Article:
Alex Epstein - VOLUNTEER | Not in Our Town

Alex Epstein - VOLUNTEER

Grade Level: 
Middle School (6-8)
High School (9-12)


Alex Epstein is a college student who, during high school, was compelled to help rebuild New Orleans after Hurricane Katrina. Using the tool of VOLUNTEER, Alex made multiple trips and engaged with the local community.

Alex took initiative and helped found NY2NO, or New York to New Orleans, to involve other young people in the revitalization of the New Orleans landscape.

This video is part of a series produced by Not In Our School's parent company, The Working Group, for the Institute for Advancing Unity. This series focus on extraordinary people whose personal choices have inspired others to join in tremendous collective achievements.

This lesson addresses the following Social and Emotional Learning (SEL) strategies. You can have students look for these issues and examine them in themselves.

  • Self-awareness: Alex Epstein realized more about himself by engaging with a community that was systematically marginalized.
  • Self-management: Alex Epstein’s 9 days of volunteering was a catalyst for more action; it inspired him to engage in more regenerative work for himself and his larger social community.
  • Social awareness: Alex Epstein engages students and community members in conversation about the unequal distribution of devastation that Hurricane Katrina inflicted. He has them explore it for themselves by taking them to the site of the devastation.
  • Relationship skills: Alex Epstein collaborated with other students to found NY2NO, and with community members to transform the areas affected by Hurricane Katrina.
  • Responsible decision-making: Alex Epstein encourages volunteers to approach the task with humility, and encourages volunteers to see their work is bi-directionally worthwhile.

1.  Prior to showing the video, briefly explain the primary themes of the video. Use some or all of the following questions (include at least one writing prompt):

  • What does the term volunteer mean to you?
  • Who is most affected by natural disasters? Why?
  • Do you think it’s important to connect with different kinds of communities?
  • What do you think is the best way to get people to work together?

2.  After watching the video, engage students in a dialogue about the film using some or all of the following questions (include at least one writing prompt):

  • Initially Alex thought it was just going to be a short trip until he was impacted by community organizers who told him they would be doing more than build houses. He allowed himself to be inspired by locals. He allowed himself to see what people did despite their hardships.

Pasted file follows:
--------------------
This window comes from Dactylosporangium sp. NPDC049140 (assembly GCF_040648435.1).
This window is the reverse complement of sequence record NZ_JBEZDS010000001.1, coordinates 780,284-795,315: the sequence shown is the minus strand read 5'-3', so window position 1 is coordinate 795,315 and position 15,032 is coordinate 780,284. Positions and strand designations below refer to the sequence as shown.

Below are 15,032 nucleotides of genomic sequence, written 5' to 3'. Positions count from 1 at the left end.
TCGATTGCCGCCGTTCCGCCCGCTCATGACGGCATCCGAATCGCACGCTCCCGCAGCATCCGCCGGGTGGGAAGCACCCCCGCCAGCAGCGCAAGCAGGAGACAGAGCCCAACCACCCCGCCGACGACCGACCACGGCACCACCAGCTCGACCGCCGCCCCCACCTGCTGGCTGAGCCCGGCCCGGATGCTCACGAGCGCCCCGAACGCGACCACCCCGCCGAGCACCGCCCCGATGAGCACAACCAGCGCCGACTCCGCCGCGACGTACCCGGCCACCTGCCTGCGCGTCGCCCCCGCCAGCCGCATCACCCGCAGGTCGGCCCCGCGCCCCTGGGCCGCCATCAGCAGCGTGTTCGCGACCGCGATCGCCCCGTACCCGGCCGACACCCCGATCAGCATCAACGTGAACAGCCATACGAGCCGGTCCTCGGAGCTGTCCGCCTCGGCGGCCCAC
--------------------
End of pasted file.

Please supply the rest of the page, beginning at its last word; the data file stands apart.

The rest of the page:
• Alex said that in the span of nine days he learned more than he had “in every history class he’s taken.” Why do you think that is?
  • At one point in the film Alex says “kids don’t really listen to people handing out flyers.” Why do you think that is? What kind of volunteer work is most effective?
  • How is volunteering different from charity?
  • Alex believes that it is young people who “break down the doors” for social change. Do you agree or disagree? Why or why not?

Extension Activities

  1. Hurricane Katrina’s damage disproportionately impacted the geography of New Orleans. The Lower 9th Ward, which once had the highest percentage of black home ownership in the nation, was hardest hit. After the hurricane, the Lower 9th Ward received less private investments for rebuilding efforts than other towns. Have students do research to examine the impact Hurricane Katrina had on the Lower 9th Ward and the rebuilding process. Compare it to the impact and renewal of other areas, such as the Treme neighborhood. Have students write newspaper articles explaining why the Lower 9th Ward had suffered more devastation than other places and propose possible solutions.
  2. Have students make a list of social issues in their community. Then have them research volunteer opportunities or ways to get involved in the problem. Have them commit to at least 10 hours of their chosen community work. Have students make two minute speeches to the class, describing their experiences by answering the following questions (Alternatively, students could make posters with graphic depictions short narratives with  the answers to the questions.):
  • What was the nature of your volunteering work?
  • Why did you choose this organization/activity?
  • What did you learn about volunteering?
  • Did you feel like you gained from the experience as much as you gave to the experience? Why? What were some of the personal gains you made?
  • Do you think you will continue volunteering?

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